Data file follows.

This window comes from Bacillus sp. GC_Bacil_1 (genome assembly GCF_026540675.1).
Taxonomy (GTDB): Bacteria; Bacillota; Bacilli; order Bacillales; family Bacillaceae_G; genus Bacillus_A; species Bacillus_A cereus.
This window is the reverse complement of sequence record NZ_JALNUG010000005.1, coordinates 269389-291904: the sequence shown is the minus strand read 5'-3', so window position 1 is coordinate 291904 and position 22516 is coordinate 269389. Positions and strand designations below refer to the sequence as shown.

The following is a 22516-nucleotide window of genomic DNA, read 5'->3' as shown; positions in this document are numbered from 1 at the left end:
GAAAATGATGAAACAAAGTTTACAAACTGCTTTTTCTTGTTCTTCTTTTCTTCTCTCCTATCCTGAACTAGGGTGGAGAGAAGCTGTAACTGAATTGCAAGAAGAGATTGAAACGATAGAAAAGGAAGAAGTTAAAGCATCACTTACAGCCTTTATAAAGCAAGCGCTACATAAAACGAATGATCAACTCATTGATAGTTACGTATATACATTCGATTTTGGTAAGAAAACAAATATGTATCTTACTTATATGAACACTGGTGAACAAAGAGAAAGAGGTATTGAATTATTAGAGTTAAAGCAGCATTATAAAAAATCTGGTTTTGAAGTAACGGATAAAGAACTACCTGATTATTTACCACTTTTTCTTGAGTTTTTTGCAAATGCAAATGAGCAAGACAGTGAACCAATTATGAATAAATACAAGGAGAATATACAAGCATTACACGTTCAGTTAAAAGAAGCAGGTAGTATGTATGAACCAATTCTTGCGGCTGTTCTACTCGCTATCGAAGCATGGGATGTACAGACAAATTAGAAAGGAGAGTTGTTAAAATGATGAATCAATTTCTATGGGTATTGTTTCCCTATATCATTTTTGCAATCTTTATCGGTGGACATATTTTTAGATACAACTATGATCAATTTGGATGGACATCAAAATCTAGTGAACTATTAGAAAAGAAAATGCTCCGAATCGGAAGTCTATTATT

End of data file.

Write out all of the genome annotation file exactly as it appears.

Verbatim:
This window comes from Bacillus sp. GC_Bacil_1 (genome assembly GCF_026540675.1).
Taxonomy (GTDB): Bacteria; Bacillota; Bacilli; order Bacillales; family Bacillaceae_G; genus Bacillus_A; species Bacillus_A cereus.
This window is the reverse complement of sequence record NZ_JALNUG010000005.1, coordinates 269389-291904: the sequence shown is the minus strand read 5'-3', so window position 1 is coordinate 291904 and position 22516 is coordinate 269389. Positions and strand designations below refer to the sequence as shown.

The following is a 22516-nucleotide window of genomic DNA, read 5'->3' as shown; positions in this document are numbered from 1 at the left end:
GAAAATGATGAAACAAAGTTTACAAACTGCTTTTTCTTGTTCTTCTTTTCTTCTCTCCTATCCTGAACTAGGGTGGAGAGAAGCTGTAACTGAATTGCAAGAAGAGATTGAAACGATAGAAAAGGAAGAAGTTAAAGCATCACTTACAGCCTTTATAAAGCAAGCGCTACATAAAACGAATGATCAACTCATTGATAGTTACGTATATACATTCGATTTTGGTAAGAAAACAAATATGTATCTTACTTATATGAACACTGGTGAACAAAGAGAAAGAGGTATTGAATTATTAGAGTTAAAGCAGCATTATAAAAAATCTGGTTTTGAAGTAACGGATAAAGAACTACCTGATTATTTACCACTTTTTCTTGAGTTTTTTGCAAATGCAAATGAGCAAGACAGTGAACCAATTATGAATAAATACAAGGAGAATATACAAGCATTACACGTTCAGTTAAAAGAAGCAGGTAGTATGTATGAACCAATTCTTGCGGCTGTTCTACTCGCTATCGAAGCATGGGATGTACAGACAAATTAGAAAGGAGAGTTGTTAAAATGATGAATCAATTTCTATGGGTATTGTTTCCCTATATCATTTTTGCAATCTTTATCGGTGGACATATTTTTAGATACAACTATGATCAATTTGGATGGACATCAAAATCTAGTGAACTATTAGAAAAGAAAATGCTCCGAATCGGAAGTCTATTATT